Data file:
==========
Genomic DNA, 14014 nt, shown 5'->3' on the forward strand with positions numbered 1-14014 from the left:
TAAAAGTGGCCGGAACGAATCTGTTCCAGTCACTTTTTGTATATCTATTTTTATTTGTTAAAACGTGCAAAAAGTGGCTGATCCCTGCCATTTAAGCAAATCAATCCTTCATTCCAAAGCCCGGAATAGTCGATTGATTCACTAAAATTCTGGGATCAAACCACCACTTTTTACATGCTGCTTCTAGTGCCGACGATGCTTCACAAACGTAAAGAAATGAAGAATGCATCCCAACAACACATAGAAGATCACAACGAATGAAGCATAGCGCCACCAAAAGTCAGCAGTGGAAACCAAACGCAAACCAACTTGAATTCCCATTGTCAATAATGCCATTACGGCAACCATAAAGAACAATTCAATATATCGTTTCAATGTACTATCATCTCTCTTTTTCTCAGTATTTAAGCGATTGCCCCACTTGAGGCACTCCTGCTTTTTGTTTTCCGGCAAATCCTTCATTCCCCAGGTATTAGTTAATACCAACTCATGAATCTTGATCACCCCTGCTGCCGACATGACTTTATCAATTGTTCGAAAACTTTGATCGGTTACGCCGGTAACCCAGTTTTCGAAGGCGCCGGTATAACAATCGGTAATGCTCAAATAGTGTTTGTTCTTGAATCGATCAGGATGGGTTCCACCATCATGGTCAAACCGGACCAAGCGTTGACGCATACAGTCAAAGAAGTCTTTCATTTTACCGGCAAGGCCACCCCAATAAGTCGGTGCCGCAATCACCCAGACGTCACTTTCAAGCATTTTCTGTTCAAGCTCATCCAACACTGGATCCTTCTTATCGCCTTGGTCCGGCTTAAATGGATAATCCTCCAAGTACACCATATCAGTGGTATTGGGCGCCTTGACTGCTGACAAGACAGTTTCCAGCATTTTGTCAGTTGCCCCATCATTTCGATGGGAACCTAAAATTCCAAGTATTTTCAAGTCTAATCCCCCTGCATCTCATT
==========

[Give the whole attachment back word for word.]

Genomic DNA, 14014 nt, shown 5'->3' on the forward strand with positions numbered 1-14014 from the left:
TAAAAGTGGCCGGAACGAATCTGTTCCAGTCACTTTTTGTATATCTATTTTTATTTGTTAAAACGTGCAAAAAGTGGCTGATCCCTGCCATTTAAGCAAATCAATCCTTCATTCCAAAGCCCGGAATAGTCGATTGATTCACTAAAATTCTGGGATCAAACCACCACTTTTTACATGCTGCTTCTAGTGCCGACGATGCTTCACAAACGTAAAGAAATGAAGAATGCATCCCAACAACACATAGAAGATCACAACGAATGAAGCATAGCGCCACCAAAAGTCAGCAGTGGAAACCAAACGCAAACCAACTTGAATTCCCATTGTCAATAATGCCATTACGGCAACCATAAAGAACAATTCAATATATCGTTTCAATGTACTATCATCTCTCTTTTTCTCAGTATTTAAGCGATTGCCCCACTTGAGGCACTCCTGCTTTTTGTTTTCCGGCAAATCCTTCATTCCCCAGGTATTAGTTAATACCAACTCATGAATCTTGATCACCCCTGCTGCCGACATGACTTTATCAATTGTTCGAAAACTTTGATCGGTTACGCCGGTAACCCAGTTTTCGAAGGCGCCGGTATAACAATCGGTAATGCTCAAATAGTGTTTGTTCTTGAATCGATCAGGATGGGTTCCACCATCATGGTCAAACCGGACCAAGCGTTGACGCATACAGTCAAAGAAGTCTTTCATTTTACCGGCAAGGCCACCCCAATAAGTCGGTGCCGCAATCACCCAGACGTCACTTTCAAGCATTTTCTGTTCAAGCTCATCCAACACTGGATCCTTCTTATCGCCTTGGTCCGGCTTAAATGGATAATCCTCCAAGTACACCATATCAGTGGTATTGGGCGCCTTGACTGCTGACAAGACAGTTTCCAGCATTTTGTCAGTTGCCCCATCATTTCGATGGGAACCTAAAATTCCAAGTATTTTCAAGTCTAATCCCCCTGCATCTCATT